Reflection spaces support ECU’s reconciliation action plan and provide opportunities for all people to learn about various aspects of traditional Whadjuk Nyoongar knowledge.
Called Natural Elements, the boardwalk space celebrates nature and provides a place for quiet contemplation and reflection.
It incorporates the elements of earth (boya/stone), wood (boorn), wind (maam), water (keip) and fire (karla).
Bilingual names have been woven into the area for visitors to discover.
Equity and Indigenous Pro-Vice Chancellor Colleen Hayward said ECU was committed to providing a learning environment that valued and encouraged Aboriginal and Torres Strait Islander Australians to achieve their full potential.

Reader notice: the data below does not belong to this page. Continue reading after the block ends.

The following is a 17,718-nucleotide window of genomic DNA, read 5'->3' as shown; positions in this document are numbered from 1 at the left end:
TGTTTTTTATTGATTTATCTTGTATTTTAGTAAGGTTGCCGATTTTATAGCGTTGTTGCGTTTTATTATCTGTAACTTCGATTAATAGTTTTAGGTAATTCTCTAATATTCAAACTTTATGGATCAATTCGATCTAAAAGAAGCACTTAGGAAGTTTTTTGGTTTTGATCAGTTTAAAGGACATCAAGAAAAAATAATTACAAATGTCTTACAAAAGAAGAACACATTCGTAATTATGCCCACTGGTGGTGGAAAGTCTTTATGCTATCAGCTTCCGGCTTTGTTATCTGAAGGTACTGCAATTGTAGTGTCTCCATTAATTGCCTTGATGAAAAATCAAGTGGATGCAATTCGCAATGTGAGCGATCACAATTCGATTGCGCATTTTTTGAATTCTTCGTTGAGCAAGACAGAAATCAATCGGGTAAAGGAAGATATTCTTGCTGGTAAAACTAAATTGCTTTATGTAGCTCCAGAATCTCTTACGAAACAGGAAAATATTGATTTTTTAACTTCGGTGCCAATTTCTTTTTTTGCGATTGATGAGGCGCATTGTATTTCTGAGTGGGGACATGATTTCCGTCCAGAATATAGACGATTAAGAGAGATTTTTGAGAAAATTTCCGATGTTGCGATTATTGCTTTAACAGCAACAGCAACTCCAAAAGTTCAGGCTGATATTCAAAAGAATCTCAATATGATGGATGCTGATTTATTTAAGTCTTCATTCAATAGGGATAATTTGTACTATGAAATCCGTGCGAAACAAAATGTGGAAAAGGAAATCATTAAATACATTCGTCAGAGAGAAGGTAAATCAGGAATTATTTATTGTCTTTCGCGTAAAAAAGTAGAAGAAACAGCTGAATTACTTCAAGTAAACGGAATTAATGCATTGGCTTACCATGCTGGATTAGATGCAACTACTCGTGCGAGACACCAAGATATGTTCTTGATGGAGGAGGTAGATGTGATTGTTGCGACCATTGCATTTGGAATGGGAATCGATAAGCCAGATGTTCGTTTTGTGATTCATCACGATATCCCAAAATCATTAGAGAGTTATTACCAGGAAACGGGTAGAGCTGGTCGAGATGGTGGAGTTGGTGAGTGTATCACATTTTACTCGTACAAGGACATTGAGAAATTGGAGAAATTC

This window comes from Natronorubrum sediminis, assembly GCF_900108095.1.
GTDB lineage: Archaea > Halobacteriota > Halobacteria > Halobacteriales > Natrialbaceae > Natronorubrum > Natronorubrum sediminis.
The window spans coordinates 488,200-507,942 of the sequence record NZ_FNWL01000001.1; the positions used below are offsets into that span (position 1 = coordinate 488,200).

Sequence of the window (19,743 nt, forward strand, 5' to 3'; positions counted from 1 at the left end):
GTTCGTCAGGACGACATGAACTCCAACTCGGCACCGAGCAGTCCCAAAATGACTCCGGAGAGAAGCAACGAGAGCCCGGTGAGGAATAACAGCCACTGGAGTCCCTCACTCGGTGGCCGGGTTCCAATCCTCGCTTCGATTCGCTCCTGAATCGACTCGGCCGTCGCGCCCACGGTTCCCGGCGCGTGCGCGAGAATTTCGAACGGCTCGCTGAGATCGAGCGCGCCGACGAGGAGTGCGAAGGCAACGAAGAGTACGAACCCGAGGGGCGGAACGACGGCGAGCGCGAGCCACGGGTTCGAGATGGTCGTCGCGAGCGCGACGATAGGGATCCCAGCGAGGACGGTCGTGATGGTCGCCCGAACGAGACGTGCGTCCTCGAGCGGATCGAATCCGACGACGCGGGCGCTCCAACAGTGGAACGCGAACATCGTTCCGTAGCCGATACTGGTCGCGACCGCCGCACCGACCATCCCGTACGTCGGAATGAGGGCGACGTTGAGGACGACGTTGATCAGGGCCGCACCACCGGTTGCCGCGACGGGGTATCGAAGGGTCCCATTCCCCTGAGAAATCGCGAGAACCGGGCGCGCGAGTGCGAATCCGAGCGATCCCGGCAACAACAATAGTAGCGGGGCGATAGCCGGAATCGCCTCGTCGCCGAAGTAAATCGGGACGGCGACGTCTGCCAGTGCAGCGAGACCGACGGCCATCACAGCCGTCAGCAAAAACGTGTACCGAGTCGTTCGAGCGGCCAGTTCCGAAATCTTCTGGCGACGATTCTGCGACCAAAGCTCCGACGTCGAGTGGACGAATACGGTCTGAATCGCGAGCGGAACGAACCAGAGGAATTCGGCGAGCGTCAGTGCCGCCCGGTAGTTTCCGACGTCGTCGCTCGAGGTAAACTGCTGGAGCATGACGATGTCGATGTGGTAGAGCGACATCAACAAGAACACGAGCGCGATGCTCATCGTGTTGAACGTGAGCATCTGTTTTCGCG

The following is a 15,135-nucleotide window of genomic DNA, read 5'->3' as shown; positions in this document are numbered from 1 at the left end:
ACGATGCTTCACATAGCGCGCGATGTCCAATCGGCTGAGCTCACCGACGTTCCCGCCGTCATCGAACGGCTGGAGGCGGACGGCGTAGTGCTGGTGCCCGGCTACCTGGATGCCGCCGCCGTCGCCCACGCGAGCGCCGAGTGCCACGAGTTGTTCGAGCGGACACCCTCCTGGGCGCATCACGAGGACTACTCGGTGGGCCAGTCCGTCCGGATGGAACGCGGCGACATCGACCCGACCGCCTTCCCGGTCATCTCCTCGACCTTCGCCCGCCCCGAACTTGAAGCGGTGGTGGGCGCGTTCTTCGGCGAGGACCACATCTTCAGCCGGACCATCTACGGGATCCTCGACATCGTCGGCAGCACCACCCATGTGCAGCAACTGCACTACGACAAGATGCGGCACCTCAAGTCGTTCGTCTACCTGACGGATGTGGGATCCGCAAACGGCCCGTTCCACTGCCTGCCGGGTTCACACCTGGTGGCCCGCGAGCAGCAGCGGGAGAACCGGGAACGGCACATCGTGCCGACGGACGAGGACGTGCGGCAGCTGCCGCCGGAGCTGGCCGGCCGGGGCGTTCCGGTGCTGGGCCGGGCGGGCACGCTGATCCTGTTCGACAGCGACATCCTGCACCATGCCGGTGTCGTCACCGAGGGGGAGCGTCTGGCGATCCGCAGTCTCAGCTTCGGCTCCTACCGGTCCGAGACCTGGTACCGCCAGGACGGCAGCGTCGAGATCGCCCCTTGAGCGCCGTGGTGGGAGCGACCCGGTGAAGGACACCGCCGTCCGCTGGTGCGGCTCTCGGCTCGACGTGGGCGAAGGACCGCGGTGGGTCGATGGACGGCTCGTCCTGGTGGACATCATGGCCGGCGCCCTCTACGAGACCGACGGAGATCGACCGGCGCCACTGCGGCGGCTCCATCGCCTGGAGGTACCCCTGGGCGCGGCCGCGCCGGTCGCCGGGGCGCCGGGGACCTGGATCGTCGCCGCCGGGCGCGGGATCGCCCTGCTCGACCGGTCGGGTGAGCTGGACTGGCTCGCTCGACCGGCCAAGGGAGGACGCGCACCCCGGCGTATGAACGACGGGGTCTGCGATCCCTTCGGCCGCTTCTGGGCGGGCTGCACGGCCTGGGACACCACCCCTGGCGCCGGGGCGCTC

“The reflection spaces are intended to reinforce the message of welcome to all members of the ECU community, especially Aboriginal and Torres Strait Islander people,” she said.
“They are also places where all people can pause and receive a positive message of affirmation.”
The boardwalk is on the north-west edge of the lake, opposite the Joondalup Pines theatre.
ECU’s cultural ambassador and Elder-in-residence Noel Nannup and Vice Chancellor Steve Chapman opened it on March 14.
In May 2014, the university opened another space, called Welcome to Place, outside building 1 at the Joondalup campus.